Sheds, Shacks & Shelters

  •  
     
    Shacks, Sheds & Shelters
     
    This project has been publishede and is now available as a book.
     
    Sometimes, it is good to take a moment to reminisce about our family’s pioneer past and humble beginnings right here in Minnesota and how they got to where they are today. Their primitive life in pursuit of free land can have the affect of stirring appreciation for our earthy roots.
     
    Minnesota is a state with nearly sixty percent of its population living on the ever expanding island that is the Twin Cities, an island of lifestyle in an ocean of cornfields and soybeans, where there is good espresso, wireless internet connections and a couple of orchestras and a dozen theaters. But it wasn’t always like that. Minnesota has like other upper Midwestern States some very rural beginnings.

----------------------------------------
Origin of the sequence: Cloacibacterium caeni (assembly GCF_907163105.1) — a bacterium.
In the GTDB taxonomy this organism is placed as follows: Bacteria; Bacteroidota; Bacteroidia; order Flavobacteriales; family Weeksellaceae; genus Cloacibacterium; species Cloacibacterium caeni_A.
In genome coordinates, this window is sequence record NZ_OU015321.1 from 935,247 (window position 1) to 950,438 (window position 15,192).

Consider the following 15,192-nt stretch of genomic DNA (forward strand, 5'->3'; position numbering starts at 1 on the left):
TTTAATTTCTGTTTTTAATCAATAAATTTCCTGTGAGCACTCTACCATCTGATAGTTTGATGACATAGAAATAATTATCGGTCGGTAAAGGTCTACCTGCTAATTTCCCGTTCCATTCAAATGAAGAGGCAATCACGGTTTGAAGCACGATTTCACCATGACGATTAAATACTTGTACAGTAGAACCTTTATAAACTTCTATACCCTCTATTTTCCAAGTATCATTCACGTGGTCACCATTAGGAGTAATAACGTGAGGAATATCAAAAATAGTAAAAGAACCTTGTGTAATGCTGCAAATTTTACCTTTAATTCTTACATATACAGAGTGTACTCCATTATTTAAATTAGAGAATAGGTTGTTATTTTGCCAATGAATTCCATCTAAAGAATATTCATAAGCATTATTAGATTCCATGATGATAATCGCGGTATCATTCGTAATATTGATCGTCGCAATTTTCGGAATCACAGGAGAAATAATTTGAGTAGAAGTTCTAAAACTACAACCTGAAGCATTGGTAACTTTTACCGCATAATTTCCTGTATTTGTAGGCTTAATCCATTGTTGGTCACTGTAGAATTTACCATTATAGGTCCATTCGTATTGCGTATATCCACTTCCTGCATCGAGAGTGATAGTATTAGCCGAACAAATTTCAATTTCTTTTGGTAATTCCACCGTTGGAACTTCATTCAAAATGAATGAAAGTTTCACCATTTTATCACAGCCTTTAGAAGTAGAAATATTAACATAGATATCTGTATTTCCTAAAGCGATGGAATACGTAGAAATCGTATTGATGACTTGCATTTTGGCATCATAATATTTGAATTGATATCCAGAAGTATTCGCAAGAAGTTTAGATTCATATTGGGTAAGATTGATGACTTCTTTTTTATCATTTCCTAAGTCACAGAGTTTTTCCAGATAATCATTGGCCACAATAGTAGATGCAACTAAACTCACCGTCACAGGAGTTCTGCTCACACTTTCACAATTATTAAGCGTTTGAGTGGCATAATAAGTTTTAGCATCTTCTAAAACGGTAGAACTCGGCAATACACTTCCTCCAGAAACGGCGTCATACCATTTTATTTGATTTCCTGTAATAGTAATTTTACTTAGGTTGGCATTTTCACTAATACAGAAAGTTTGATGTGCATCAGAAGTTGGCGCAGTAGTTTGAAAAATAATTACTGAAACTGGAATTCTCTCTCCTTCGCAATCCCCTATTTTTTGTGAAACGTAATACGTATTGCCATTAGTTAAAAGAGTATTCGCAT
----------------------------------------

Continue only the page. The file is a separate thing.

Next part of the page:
It takes about an hours drive to leave behind the last fast-food discount multiplex warehouses in the midst of a sea of asphalt, the no-man’s-land of twenty-four-hour gas stations to find yourself in the farmed western prairies. Many times it felt to me like traveling back in time to document with the camera some structures of Minnesota’s early humble beginnings.
     
    Before the early settlers could build a more substantial dwelling, they built often life-saving shelters 
    on the vast prairies by any means available. These small two and three room houses, just large enough to house a small family, were often the first prairie homes to protect the settlers from Minnesota’s fierce winters and hot summers.
     
    Most have been long disappeared but many of the early wooden structures can be still seen because many of them have been repurposed as stables, tool sheds or for storage.
     
    This series of photographs of Sheds, Shacks and Shelters is dedicated to the can-do spirit of the American frontier. The people who built them are long dead yet many of these structures remain to dot the upper Midwest, many of them unkempt and decaying. Though it looks like a good strong 
    wind could knock many of them over, they still stand, reminding us of another era and another way 
    of life – a humble testament to a humble dream.